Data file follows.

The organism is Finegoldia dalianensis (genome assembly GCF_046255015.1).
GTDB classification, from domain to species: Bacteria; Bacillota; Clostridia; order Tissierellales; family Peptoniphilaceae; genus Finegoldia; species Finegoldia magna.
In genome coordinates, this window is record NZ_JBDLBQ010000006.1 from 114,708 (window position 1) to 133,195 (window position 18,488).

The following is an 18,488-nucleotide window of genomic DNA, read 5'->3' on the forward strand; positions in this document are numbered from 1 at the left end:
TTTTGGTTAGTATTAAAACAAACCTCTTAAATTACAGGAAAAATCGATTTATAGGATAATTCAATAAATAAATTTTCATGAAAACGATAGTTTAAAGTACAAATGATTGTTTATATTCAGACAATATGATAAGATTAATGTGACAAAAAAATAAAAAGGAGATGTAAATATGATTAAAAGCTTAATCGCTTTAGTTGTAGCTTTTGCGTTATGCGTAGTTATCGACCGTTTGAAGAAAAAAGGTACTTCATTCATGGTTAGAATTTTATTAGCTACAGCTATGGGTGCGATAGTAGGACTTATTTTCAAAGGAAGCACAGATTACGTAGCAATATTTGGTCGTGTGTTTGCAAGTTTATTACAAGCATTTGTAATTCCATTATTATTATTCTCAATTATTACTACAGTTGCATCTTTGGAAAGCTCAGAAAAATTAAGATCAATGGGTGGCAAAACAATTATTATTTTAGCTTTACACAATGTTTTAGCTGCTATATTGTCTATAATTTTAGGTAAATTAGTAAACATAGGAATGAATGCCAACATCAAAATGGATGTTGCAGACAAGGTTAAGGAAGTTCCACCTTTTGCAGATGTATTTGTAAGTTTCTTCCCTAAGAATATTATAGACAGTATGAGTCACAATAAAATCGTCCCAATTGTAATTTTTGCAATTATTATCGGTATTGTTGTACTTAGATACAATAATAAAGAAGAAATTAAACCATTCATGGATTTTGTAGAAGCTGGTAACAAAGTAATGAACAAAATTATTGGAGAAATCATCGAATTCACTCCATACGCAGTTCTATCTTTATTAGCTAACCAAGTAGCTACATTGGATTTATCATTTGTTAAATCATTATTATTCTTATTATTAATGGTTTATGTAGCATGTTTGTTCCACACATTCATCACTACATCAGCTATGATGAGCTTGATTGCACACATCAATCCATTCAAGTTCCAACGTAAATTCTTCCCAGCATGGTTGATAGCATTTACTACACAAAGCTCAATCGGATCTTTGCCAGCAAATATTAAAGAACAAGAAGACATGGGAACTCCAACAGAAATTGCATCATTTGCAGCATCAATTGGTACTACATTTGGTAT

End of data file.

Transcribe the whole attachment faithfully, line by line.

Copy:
The organism is Finegoldia dalianensis (genome assembly GCF_046255015.1).
GTDB classification, from domain to species: Bacteria; Bacillota; Clostridia; order Tissierellales; family Peptoniphilaceae; genus Finegoldia; species Finegoldia magna.
In genome coordinates, this window is record NZ_JBDLBQ010000006.1 from 114,708 (window position 1) to 133,195 (window position 18,488).

The following is an 18,488-nucleotide window of genomic DNA, read 5'->3' on the forward strand; positions in this document are numbered from 1 at the left end:
TTTTGGTTAGTATTAAAACAAACCTCTTAAATTACAGGAAAAATCGATTTATAGGATAATTCAATAAATAAATTTTCATGAAAACGATAGTTTAAAGTACAAATGATTGTTTATATTCAGACAATATGATAAGATTAATGTGACAAAAAAATAAAAAGGAGATGTAAATATGATTAAAAGCTTAATCGCTTTAGTTGTAGCTTTTGCGTTATGCGTAGTTATCGACCGTTTGAAGAAAAAAGGTACTTCATTCATGGTTAGAATTTTATTAGCTACAGCTATGGGTGCGATAGTAGGACTTATTTTCAAAGGAAGCACAGATTACGTAGCAATATTTGGTCGTGTGTTTGCAAGTTTATTACAAGCATTTGTAATTCCATTATTATTATTCTCAATTATTACTACAGTTGCATCTTTGGAAAGCTCAGAAAAATTAAGATCAATGGGTGGCAAAACAATTATTATTTTAGCTTTACACAATGTTTTAGCTGCTATATTGTCTATAATTTTAGGTAAATTAGTAAACATAGGAATGAATGCCAACATCAAAATGGATGTTGCAGACAAGGTTAAGGAAGTTCCACCTTTTGCAGATGTATTTGTAAGTTTCTTCCCTAAGAATATTATAGACAGTATGAGTCACAATAAAATCGTCCCAATTGTAATTTTTGCAATTATTATCGGTATTGTTGTACTTAGATACAATAATAAAGAAGAAATTAAACCATTCATGGATTTTGTAGAAGCTGGTAACAAAGTAATGAACAAAATTATTGGAGAAATCATCGAATTCACTCCATACGCAGTTCTATCTTTATTAGCTAACCAAGTAGCTACATTGGATTTATCATTTGTTAAATCATTATTATTCTTATTATTAATGGTTTATGTAGCATGTTTGTTCCACACATTCATCACTACATCAGCTATGATGAGCTTGATTGCACACATCAATCCATTCAAGTTCCAACGTAAATTCTTCCCAGCATGGTTGATAGCATTTACTACACAAAGCTCAATCGGATCTTTGCCAGCAAATATTAAAGAACAAGAAGACATGGGAACTCCAACAGAAATTGCATCATTTGCAGCATCAATTGGTACTACATTTGGTAT